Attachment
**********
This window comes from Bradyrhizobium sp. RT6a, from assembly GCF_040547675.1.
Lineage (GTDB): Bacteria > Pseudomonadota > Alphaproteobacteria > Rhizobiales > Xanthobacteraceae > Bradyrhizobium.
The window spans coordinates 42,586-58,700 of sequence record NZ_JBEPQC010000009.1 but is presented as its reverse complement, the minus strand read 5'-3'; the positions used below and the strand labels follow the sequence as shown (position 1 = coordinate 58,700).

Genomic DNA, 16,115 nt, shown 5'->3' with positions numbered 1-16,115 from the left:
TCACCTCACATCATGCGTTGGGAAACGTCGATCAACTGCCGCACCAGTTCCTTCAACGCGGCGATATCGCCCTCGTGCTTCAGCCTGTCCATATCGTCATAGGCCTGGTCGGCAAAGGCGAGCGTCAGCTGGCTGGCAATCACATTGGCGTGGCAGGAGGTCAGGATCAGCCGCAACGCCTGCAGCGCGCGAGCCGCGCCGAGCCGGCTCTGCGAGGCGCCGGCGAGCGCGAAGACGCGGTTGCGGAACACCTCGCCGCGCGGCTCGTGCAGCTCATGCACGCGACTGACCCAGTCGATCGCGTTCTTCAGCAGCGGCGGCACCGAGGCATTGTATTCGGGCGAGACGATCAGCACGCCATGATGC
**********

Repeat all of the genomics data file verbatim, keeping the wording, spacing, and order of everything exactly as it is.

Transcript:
This window comes from Bradyrhizobium sp. RT6a, from assembly GCF_040547675.1.
Lineage (GTDB): Bacteria > Pseudomonadota > Alphaproteobacteria > Rhizobiales > Xanthobacteraceae > Bradyrhizobium.
The window spans coordinates 42,586-58,700 of sequence record NZ_JBEPQC010000009.1 but is presented as its reverse complement, the minus strand read 5'-3'; the positions used below and the strand labels follow the sequence as shown (position 1 = coordinate 58,700).

Genomic DNA, 16,115 nt, shown 5'->3' with positions numbered 1-16,115 from the left:
TCACCTCACATCATGCGTTGGGAAACGTCGATCAACTGCCGCACCAGTTCCTTCAACGCGGCGATATCGCCCTCGTGCTTCAGCCTGTCCATATCGTCATAGGCCTGGTCGGCAAAGGCGAGCGTCAGCTGGCTGGCAATCACATTGGCGTGGCAGGAGGTCAGGATCAGCCGCAACGCCTGCAGCGCGCGAGCCGCGCCGAGCCGGCTCTGCGAGGCGCCGGCGAGCGCGAAGACGCGGTTGCGGAACACCTCGCCGCGCGGCTCGTGCAGCTCATGCACGCGACTGACCCAGTCGATCGCGTTCTTCAGCAGCGGCGGCACCGAGGCATTGTATTCGGGCGAGACGATCAGCACGCCATGATGC